The Mets are a joke and refuse to admit their real problem

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The Mets are the organization that shoots itself in the foot then goes in search of the gunman.

They think bad things are happening to them rather than because of themselves.

“Is there any treatment for a virus? You just have to let it run its course.”

That was Mickey Callaway speaking about — no really, this is not made up — Noah Syndergaard’s hand, foot and mouth disease and what could be done for it. But it fits the Mets, too. They have endured a virus for decades now in which their media, medical and player relations are hopelessly sick with no signs of running its course.

Mets assistant general manager John Ricco was given the role Sunday to explain another 48 hours in which the Mets did everything short of throw pies in each other’s faces. It would have been more merciful if he were given a blindfold and cigarette.

Ricco, a perpetually good guy answering for relentlessly bad events, tried to explain each misstep and why it wasn’t a misstep, but once you get to five or six, well, that is just not about poor timing or fortune. It is about mismanagement. And at about the 30-minute mark of explanations, Ricco dropped an “oh, by the way” to announce Syndergaard would be heading to the DL with what Callaway speculated was “the first DL stint in baseball for hand, foot and mouth disease.”

Oh by the way, the star pitcher who has made just two starts since missing seven weeks with a finger injury the Mets said initially would cost him one start is now out for what the Mets say is likely to be just 10 days at a time when they might like to be showcasing him to rotation-hungry contenders.

This is not to be confused with Yoenis Cespedes, who missed nine-plus weeks with either a hip flexor or quad injury (depending on whom you asked), returned for one game then announced all his maladies were being caused by heel problems. The next morning — 12 hours after the most expensive player in Mets history offered his self-diagnosis — Callaway said he was unaware of what was said. A Mets media relations official has been trying to say since that he misspoke — as if that makes anything better.

Pick what you would like: Either you are Sgt. Schultz and know nothing or you have no feel whatsoever for disseminating information. It is just a continuation of the Mets suffering from foot-in-mouth disease.

The Mets then traded Jeurys Familia to the A’s in a trade agreed upon Friday and finalized before the conclusion of Saturday’s matinee. Yet they made none of their three acting GMs available to discuss perhaps their biggest deal of this deadline and of one of their best relievers ever. I have done this job for more than three decades, and I cannot remember a team trading a player of even one-third of Familia’ stature and not discussing it in close to real time.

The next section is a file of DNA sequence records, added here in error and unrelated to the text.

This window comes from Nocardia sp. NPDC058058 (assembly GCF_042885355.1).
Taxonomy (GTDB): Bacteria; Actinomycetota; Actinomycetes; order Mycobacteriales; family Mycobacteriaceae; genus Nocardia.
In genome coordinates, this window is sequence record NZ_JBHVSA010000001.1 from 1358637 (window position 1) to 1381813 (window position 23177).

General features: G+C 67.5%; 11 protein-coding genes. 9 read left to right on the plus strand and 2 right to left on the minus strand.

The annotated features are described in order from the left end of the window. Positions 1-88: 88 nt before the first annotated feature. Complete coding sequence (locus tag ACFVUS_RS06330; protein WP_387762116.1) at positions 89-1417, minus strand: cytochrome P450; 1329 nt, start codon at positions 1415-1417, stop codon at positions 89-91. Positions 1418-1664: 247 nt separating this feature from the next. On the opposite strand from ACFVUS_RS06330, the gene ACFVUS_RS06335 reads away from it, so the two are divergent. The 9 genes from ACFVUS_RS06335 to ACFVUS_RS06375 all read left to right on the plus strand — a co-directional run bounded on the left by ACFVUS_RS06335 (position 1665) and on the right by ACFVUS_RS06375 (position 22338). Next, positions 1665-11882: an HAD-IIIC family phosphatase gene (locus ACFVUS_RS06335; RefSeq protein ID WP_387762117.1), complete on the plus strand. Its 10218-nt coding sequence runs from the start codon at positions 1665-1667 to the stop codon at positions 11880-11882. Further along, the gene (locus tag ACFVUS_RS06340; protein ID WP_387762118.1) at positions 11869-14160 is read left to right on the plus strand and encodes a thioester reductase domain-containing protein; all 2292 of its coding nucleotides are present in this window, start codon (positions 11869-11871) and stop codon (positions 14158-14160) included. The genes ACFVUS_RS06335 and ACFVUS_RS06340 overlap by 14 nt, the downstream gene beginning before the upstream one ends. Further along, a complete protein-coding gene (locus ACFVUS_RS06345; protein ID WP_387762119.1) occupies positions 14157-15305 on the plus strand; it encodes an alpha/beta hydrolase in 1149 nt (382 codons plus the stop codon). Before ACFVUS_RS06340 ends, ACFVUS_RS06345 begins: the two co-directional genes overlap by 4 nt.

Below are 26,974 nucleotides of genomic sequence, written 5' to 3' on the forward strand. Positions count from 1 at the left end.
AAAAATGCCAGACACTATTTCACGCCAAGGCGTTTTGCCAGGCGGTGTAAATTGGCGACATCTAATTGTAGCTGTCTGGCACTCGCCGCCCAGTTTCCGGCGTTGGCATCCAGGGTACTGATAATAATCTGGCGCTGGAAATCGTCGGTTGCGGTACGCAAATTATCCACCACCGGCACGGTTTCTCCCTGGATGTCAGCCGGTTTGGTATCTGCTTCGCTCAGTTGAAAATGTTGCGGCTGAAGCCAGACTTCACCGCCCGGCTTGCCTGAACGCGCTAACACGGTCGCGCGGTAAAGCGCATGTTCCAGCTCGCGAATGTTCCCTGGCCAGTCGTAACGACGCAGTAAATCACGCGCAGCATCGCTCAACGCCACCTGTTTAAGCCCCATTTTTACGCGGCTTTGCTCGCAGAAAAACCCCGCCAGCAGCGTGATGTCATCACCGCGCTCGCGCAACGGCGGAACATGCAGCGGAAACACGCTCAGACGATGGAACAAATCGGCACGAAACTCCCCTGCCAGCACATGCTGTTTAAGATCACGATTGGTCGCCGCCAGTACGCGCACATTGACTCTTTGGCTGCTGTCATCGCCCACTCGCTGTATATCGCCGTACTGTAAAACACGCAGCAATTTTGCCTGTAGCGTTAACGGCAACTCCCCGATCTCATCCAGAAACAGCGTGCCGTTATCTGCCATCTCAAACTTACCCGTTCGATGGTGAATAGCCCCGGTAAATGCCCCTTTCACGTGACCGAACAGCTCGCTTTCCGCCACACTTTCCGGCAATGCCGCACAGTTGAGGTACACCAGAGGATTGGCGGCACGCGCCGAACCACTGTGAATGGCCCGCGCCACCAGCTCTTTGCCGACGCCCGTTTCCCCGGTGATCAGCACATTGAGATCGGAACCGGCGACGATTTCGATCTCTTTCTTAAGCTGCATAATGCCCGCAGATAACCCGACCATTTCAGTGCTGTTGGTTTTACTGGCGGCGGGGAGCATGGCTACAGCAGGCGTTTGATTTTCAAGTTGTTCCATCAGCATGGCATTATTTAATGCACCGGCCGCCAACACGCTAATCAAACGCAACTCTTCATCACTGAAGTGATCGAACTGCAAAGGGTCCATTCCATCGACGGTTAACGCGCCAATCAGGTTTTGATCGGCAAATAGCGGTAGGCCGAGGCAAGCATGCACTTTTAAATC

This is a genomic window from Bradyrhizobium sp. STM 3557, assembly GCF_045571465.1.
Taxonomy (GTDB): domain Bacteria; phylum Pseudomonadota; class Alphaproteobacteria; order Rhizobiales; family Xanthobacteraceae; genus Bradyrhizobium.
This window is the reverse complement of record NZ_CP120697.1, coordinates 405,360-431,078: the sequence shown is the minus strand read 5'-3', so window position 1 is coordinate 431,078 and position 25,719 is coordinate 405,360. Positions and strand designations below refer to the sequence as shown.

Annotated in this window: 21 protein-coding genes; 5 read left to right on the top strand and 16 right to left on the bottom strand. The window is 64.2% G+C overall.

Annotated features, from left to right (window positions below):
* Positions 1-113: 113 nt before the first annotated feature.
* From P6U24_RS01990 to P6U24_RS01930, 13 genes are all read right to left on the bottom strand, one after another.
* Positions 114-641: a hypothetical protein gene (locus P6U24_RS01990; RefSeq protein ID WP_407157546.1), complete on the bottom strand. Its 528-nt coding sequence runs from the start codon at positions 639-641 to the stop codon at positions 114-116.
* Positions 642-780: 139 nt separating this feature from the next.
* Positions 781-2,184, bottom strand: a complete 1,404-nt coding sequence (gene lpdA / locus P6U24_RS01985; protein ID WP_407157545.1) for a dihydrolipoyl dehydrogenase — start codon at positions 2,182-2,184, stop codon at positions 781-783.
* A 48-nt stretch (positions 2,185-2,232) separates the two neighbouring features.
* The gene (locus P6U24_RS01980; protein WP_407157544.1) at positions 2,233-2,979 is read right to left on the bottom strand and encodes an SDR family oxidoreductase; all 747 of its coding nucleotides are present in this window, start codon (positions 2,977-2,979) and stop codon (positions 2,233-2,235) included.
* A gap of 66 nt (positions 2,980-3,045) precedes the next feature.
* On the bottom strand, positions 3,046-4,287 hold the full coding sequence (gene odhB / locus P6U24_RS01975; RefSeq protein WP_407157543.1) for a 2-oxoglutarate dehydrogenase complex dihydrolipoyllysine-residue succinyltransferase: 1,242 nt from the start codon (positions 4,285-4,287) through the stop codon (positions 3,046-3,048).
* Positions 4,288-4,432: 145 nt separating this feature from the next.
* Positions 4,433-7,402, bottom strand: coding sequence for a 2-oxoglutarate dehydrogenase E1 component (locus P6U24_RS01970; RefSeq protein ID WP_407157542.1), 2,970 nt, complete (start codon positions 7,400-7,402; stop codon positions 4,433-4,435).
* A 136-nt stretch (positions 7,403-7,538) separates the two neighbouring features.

By the way, that is merely the big-picture Cliff Notes version of the two days. There were further faux pas, mainly in the attempt to extinguish the bad actions — a Mets specialty, turning one alarm into five.

“I feel like we do a really good job of communicating things,” Callaway said.

Based on what? I realize Jerry Seinfeld is a huge Mets fan, but this is taking the Bizarro World too far. The opposite is true. Callaway has been overmatched in many ways as a first-year manager, but public communication is near the top of that list. Just in the past few weeks, he defiantly said Cespedes was coming back to play left field while his bosses were talking about working him in at first base. He said he did not know anything about Dr. Cespedes’ heel diagnosis. If I thought the Mets were competent enough, I would say they were setting him up to look bad to make dismissing him after one year easier.

In the pregame Sunday, Callaway still was talking about monitoring Cespedes to see if the slugger could be used for an at-bat. What? The Mets had the NL’s second-worst record and Cespedes was going to see specialists about his heels Monday because somehow nine weeks on the DL did not give this organization a clear view of his medical condition and now they want to find out if he needs surgery that will sideline him at least eight months. Considering that background, what kind of big at-bat could come along to risk using Cespedes?

Obviously, part of the problem is Cespedes, who is emotional and a loose wire and not really good at the communication game either. But the Mets knew all that — and that he had heel issues — when they made him the highest-paid per annum outfielder in history. What they didn’t know is themselves well enough to avoid this marriage.

It is all part of the virus that goes on, uncured, with the Mets still thinking they are not sick.

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